Professor Janet Coleman

Professor Janet Coleman

Emeritus Professor of Ancient and Medieval Political Thought

Department of Government

Telephone
+44 (0)207 955 7196
Extension
7196

About me

Janet Coleman, FRHistS, co-founder and co-executive editor of History of Political Thought, joined the department in 1987. She is one of the convenors of the History of Political Ideas staff/postgraduate seminar at the Institute of Historical Research.

From 2000-03 she was a Leverhulme Major Research Fellow researching: 'Pre-modern understandings of property: personal ownership and self-understanding' reflecting her interests in Ancient Greek, Roman, Medieval and Renaissance intellectual and social history.

As the Benedict Lecturer, Boston University (2002) she delivered a series of lectures on the decline of confidence in public right reason from the Middle Ages to the Renaissance.

In Autumn 2006 she was a Braudel Research Fellow at the European University Institute, Florence, Italy studying contemporary Italian scholarship on pre-Justinian Roman law.

In December 2007 she delivered the Dimaras Lecture at the Institute for Neo-Hellenic Research, National Hellenic Research Foundation, Athens, Greece: 'Ancient Greek, modern and post-modern agonisms: the possibilities for democratic toleration'.

In 2009 she became a Global Distinguished Professor in the Faculty of Arts and Sciences at New York University, USA.

Books

A History of Political Thought: From the Middle Ages to the Renaissance
(Wiley-Blackwell, 2000)

This volume continues the story of European political theorising by focusing on medieval and Renaissance thinkers. It includes extensive discussion of the practices that underpinned medieval political theories and which continued to play crucial roles in the eventual development of early-modern political institutions and debates. The author strikes a balance between trying to understand the philosophical cogency of medieval and Renaissance arguments on the one hand, elucidating why historically-suited medieval and Renaissance thinkers thought the ways they did about politics; and why we often think otherwise.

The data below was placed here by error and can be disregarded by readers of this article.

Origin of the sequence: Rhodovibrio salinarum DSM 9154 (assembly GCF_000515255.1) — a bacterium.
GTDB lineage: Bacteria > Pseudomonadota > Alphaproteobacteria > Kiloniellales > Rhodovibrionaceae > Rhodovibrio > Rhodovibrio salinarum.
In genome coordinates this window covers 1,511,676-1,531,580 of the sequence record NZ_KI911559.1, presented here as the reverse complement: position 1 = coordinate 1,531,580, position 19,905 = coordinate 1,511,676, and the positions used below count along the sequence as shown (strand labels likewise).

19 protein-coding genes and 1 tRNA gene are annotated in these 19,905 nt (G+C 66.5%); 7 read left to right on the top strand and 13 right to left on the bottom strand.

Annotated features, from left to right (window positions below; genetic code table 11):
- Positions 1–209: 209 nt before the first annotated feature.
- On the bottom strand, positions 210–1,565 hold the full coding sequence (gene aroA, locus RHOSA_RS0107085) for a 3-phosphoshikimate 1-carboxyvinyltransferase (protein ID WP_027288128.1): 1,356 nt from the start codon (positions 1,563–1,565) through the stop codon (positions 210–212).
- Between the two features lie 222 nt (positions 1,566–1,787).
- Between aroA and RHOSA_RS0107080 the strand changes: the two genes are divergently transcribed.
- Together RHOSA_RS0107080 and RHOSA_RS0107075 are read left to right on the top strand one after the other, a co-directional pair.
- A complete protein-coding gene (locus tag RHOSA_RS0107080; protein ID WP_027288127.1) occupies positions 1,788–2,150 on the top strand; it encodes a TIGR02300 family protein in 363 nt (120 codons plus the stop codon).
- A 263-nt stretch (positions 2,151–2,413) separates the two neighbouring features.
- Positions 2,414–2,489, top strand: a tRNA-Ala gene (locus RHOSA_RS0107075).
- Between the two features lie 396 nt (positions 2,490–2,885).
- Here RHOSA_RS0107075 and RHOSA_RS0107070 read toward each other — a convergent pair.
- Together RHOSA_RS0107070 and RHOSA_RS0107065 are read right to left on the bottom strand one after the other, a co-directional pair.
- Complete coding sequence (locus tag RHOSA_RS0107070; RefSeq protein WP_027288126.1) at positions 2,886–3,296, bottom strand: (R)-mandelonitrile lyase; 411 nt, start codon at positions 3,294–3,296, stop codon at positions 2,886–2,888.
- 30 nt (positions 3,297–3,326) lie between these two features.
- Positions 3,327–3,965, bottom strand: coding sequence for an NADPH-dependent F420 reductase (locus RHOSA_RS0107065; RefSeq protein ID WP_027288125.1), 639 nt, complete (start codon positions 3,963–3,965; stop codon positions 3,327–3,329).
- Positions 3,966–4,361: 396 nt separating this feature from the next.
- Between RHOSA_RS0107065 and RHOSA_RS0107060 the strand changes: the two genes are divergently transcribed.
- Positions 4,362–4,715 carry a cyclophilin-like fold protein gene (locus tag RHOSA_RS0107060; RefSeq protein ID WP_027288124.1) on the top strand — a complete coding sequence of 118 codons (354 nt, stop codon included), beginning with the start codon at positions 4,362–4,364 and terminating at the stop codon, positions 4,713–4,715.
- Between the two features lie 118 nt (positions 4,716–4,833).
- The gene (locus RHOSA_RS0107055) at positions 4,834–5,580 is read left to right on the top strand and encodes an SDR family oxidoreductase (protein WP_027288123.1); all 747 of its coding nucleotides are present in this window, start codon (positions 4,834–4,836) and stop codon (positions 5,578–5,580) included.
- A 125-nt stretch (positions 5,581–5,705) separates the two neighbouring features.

Research interests

  • Ancient Greek and Roman political philosophy
  • Genesis of the modern European state
  • History of political thought
  • Medieval and renaissance intellectual history
  • The history of western political thought
  • Theories of the state

Languages

  • French (Spoken: Fluent, Written: Fluent)
  • German (Spoken: Intermediate, Written: Intermediate)
  • Italian (Spoken: Basic, Written: Basic)

My research